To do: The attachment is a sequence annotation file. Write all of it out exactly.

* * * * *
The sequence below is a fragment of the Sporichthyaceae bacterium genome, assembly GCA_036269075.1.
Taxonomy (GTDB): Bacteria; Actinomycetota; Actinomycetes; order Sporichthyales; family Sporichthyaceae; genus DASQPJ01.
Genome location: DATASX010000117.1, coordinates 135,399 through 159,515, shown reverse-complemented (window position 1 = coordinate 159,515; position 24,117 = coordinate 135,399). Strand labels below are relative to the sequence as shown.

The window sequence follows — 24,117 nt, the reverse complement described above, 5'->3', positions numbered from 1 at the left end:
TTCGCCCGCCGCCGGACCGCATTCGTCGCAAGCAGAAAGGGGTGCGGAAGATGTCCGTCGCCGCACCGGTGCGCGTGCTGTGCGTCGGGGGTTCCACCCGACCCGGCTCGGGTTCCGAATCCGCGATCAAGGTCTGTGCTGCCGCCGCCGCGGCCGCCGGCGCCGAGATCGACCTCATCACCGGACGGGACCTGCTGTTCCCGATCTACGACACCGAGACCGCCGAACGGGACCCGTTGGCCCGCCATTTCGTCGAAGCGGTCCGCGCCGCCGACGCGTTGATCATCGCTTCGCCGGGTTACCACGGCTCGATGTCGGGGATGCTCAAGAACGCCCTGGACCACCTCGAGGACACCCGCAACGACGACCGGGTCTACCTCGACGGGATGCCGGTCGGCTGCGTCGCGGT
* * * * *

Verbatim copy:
The sequence below is a fragment of the Sporichthyaceae bacterium genome, assembly GCA_036269075.1.
Taxonomy (GTDB): Bacteria; Actinomycetota; Actinomycetes; order Sporichthyales; family Sporichthyaceae; genus DASQPJ01.
Genome location: DATASX010000117.1, coordinates 135,399 through 159,515, shown reverse-complemented (window position 1 = coordinate 159,515; position 24,117 = coordinate 135,399). Strand labels below are relative to the sequence as shown.

The window sequence follows — 24,117 nt, the reverse complement described above, 5'->3', positions numbered from 1 at the left end:
TTCGCCCGCCGCCGGACCGCATTCGTCGCAAGCAGAAAGGGGTGCGGAAGATGTCCGTCGCCGCACCGGTGCGCGTGCTGTGCGTCGGGGGTTCCACCCGACCCGGCTCGGGTTCCGAATCCGCGATCAAGGTCTGTGCTGCCGCCGCCGCGGCCGCCGGCGCCGAGATCGACCTCATCACCGGACGGGACCTGCTGTTCCCGATCTACGACACCGAGACCGCCGAACGGGACCCGTTGGCCCGCCATTTCGTCGAAGCGGTCCGCGCCGCCGACGCGTTGATCATCGCTTCGCCGGGTTACCACGGCTCGATGTCGGGGATGCTCAAGAACGCCCTGGACCACCTCGAGGACACCCGCAACGACGACCGGGTCTACCTCGACGGGATGCCGGTCGGCTGCGTCGCGGT